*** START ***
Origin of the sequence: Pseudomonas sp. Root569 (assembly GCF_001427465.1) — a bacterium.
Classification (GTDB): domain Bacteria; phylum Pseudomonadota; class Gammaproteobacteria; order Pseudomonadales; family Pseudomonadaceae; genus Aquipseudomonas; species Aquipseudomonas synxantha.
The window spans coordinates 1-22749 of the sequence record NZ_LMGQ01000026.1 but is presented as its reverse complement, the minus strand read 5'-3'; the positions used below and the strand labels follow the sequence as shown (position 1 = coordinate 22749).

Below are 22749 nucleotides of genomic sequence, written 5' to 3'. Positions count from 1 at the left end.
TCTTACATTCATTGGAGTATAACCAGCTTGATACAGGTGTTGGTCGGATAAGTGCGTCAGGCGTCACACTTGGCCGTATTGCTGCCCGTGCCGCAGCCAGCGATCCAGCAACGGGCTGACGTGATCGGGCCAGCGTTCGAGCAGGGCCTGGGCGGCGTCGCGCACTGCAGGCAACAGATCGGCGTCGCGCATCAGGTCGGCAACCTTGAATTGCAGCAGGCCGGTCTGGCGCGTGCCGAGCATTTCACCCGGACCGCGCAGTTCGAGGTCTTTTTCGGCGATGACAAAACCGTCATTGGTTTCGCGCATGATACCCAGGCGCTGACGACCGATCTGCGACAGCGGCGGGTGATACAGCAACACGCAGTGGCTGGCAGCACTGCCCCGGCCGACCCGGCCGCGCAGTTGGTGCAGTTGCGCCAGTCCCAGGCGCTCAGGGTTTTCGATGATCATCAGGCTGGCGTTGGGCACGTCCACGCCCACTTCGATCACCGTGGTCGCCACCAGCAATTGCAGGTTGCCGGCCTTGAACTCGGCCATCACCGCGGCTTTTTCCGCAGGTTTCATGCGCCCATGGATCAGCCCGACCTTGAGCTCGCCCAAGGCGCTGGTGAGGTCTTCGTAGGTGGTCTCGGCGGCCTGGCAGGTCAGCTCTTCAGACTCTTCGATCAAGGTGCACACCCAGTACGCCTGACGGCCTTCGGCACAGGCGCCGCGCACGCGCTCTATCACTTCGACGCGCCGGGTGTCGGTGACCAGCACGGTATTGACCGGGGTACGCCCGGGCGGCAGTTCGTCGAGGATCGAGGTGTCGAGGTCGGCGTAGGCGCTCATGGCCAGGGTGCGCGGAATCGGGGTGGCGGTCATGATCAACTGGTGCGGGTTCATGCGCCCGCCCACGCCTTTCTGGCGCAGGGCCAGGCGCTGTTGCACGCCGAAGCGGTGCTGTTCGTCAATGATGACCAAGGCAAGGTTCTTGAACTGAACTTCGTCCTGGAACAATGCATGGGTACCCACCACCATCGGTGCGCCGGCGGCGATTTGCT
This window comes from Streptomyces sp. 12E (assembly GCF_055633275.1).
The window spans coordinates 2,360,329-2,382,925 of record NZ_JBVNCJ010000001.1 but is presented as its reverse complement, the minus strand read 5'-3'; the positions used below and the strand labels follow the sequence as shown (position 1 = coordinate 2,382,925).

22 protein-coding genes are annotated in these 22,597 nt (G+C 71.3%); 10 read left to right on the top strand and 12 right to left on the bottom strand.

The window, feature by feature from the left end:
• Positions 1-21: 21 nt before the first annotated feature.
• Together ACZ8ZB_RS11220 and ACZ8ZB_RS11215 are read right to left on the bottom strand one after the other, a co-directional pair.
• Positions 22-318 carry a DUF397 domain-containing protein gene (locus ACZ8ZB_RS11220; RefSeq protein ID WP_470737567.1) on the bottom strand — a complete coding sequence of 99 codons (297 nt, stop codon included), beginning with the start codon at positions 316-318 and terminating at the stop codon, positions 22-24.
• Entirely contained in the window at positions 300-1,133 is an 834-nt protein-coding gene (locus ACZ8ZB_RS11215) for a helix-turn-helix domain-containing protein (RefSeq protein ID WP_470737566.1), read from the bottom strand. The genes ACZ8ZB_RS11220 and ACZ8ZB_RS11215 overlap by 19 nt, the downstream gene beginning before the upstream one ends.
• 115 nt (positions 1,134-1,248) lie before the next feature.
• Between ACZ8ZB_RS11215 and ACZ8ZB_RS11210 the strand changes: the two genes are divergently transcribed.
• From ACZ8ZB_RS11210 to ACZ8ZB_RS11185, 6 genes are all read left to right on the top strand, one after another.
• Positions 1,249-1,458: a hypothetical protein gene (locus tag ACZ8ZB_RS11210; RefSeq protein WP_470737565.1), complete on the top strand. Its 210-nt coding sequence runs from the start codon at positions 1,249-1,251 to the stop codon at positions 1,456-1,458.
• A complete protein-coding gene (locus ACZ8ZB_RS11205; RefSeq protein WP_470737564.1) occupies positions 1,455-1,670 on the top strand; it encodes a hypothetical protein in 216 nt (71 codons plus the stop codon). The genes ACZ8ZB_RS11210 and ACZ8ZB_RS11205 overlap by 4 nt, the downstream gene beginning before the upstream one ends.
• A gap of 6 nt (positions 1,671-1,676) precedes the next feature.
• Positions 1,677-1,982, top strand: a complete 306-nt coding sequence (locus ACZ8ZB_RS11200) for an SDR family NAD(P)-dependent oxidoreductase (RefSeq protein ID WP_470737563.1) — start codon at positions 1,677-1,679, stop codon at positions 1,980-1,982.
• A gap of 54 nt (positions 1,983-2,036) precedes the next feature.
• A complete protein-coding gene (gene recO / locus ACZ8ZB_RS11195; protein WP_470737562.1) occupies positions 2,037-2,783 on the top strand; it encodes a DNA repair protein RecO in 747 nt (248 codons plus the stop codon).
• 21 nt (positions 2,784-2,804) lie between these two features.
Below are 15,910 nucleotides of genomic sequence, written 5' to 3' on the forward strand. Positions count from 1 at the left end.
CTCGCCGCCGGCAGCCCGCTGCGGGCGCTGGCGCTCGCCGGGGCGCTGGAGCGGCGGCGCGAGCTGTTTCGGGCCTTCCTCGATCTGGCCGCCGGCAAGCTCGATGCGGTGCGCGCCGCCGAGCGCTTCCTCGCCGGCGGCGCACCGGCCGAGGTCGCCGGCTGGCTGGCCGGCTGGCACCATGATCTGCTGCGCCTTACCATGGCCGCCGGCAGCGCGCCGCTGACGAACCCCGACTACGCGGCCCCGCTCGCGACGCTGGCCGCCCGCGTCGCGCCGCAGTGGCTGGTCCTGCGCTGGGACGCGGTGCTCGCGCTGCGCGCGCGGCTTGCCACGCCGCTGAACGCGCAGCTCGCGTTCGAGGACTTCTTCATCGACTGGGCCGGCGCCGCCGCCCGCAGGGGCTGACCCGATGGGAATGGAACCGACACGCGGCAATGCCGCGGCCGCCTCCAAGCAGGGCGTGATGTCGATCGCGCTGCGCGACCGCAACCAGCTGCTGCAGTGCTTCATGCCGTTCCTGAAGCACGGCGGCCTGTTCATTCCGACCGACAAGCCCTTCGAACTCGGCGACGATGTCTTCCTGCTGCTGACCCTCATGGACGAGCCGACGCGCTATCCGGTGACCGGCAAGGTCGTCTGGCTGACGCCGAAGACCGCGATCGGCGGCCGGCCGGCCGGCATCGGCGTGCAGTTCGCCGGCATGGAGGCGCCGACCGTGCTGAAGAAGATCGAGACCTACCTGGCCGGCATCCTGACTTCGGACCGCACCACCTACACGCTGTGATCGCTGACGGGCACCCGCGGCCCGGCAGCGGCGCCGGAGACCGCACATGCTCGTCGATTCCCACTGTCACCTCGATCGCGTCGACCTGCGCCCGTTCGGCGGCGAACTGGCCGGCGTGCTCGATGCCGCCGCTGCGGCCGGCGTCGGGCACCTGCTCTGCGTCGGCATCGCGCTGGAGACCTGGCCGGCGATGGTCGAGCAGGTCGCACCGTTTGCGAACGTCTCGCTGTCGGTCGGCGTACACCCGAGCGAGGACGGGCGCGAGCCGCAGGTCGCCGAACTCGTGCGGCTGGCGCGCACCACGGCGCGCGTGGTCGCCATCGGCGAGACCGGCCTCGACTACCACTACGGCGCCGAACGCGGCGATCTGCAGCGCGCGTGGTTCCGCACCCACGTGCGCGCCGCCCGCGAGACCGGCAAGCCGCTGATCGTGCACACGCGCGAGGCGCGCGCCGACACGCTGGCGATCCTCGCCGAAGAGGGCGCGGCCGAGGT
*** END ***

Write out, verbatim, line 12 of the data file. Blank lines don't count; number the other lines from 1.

• Positions 22-318 carry a DUF397 domain-containing protein gene (locus ACZ8ZB_RS11220; RefSeq protein ID WP_470737567.1) on the bottom strand — a complete coding sequence of 99 codons (297 nt, stop codon included), beginning with the start codon at positions 316-318 and terminating at the stop codon, positions 22-24.